than an unusual experience,at the time. He is very
            apparently describing a common occurrence which 
            took place throughout the country in those days. It
            has been written that four million Passenger Pigeons 
            were killed in Michigan during one nesting in 1828. 
            The sad part is that the last Passenger Pigeon on 
            earth, died in Cincinnati, Ohio zoo September 1, 1914. 
                                   Section 6 
                    EDITORS NOTE 3:  The term "moose wood bark" that 
           was mentioned by Mr. McGraw left me puzzled I have found in 
           "A Reverence for Wood" by Eric Sloan that moose wood is 
           "Striped Maple". Striped maple does not grow very large,
           possibly 15 to 25 feet. Some of it does still grow in the
           Greenwood area. 
                               Section 6 
                    EDITORS NOTE 4:  Having the privilege of hindsight 
           I cannot always agree with the opinion of Mr. McGraw as my 
           ancestors were probably digging potatoes in Ireland while 
           George Washington and Paul Revere were doing their thing to
           the British. Be that as it may, I have nothing but admiration
           for anyone who will make a record of the happenings of their
           lifetime, that others may read and learn and enjoy.  In that
           spirit we print everything that Mr. McGraw wrote, – as he 
           wrote it. 
                               Section 8 
                   EDITORS NOTE 5:  Having also tilled the soil of the
          favorite town of not only Mr. McGraw but also of myself, I can 
          readily agree that we do have our fair share of stones and I 
          can also agree that the stumps and roots did present a problem
          but he does not mention other factors that helped cause many 
          of the early settlers to move elsewhere. One such factor was 
          the anti-rent conflict, a confrontation with the Pulteney 
          Estate over the interest charged on the original purchase 
          price of their holdings which the settlers considered "rent"
          rather that legal interest. Another factor was the opening of 
          the Erie Canal and the free land available in Michigan. In 
          later years a taxpayers revolt over taxes levied to pay the
          cost of an ill-fated attempt to build a railroad in Greenwood,
          caused much unrest. 
                               End of Section 8 
                        EDITORS NOTE 6:  It appears that Dennis McGraw
          was a very Godly man and has probably ended up in a good place
          to look down and oversee our printing of his early writings. 
          With this in mind I wonder if I could write a letter to him,
          and then if he wishes, he could answer in some way. There is
          someone up there that could probably make that possible. 
                                  Dear Dennis: 
                       It has been a great pleasure to have had your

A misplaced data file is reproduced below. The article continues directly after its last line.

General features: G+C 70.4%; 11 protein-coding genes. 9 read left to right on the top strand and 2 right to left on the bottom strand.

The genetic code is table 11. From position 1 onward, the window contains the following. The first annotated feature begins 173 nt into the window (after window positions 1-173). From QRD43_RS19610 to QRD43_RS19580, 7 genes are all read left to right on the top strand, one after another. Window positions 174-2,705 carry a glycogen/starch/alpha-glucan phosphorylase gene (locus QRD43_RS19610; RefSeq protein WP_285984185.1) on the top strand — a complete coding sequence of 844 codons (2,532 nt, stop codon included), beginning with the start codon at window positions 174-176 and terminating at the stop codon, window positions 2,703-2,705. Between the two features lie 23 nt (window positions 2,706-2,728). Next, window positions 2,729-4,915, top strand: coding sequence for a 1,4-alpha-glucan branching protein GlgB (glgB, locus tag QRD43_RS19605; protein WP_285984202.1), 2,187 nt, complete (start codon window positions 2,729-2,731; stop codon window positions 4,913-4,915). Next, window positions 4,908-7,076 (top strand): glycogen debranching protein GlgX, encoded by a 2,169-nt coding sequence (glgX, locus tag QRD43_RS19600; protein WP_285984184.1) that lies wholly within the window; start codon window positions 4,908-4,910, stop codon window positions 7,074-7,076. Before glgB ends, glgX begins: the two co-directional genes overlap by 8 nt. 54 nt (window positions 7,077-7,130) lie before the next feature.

work found and made available to us. And that somehow we now
           have the machines and money to do a decent job of publishing
           a book, makes me real happy. There are a few things I would
           like to discuss with you, such as, you seldom told us the 
           names of the ladies you wrote of. Neither did you make it 
           clear how you were related to the Davis's or the Goldsmith's
           or about the lives of your brothers and sisters. Then there
           was the time you told of cradling 7 acres of grain, now come
           on Dennis, you're talking to a fellow who has actually cut 
           grain with one of those contraptions. That was hard, 
           backbreaking, slow work. You were undoubtably a strong 
           young man Dennis, but 7 acres? Or the time you ran through 
           the woods, after a deer, carrying a heavy muzzle loader,
           and did a mile in five minutes. That's a little hard to 
           swallow, Dennis.   Then again I thought you were a little 
           rough on the good people of the Methodist Church. Those
           loose moraled, modern people that you spoke of are the grand
           old timers that we look back on and admire. Maybe it is 
           just the angle that you look at them from, Dennis. But you
           angle must now be far better than mine, so you can now make
           your own decision. Your writings have given us an insight
           on many things of which we were unaware but now we have 
           something which we can investigate further. And Dennis,
           if from up there you should know of anything else with
           which we can improve our knowledge of the past and help
           us save this heritage that we have, for those even another
           hundred years in the future, could you arrange it so we
           could run into it somehow? And if someone around here has
           any information that would be useful to us, could you arrange
           for someone to give them a nudge in the right direction. Well,
           Dennis, after all of this work with your writings, I feel as
           though I know you. I has been nice meeting you Dennis. I hope
           to see you sometime in the future. 
                                   Ed Mullen, Historian of Greenwood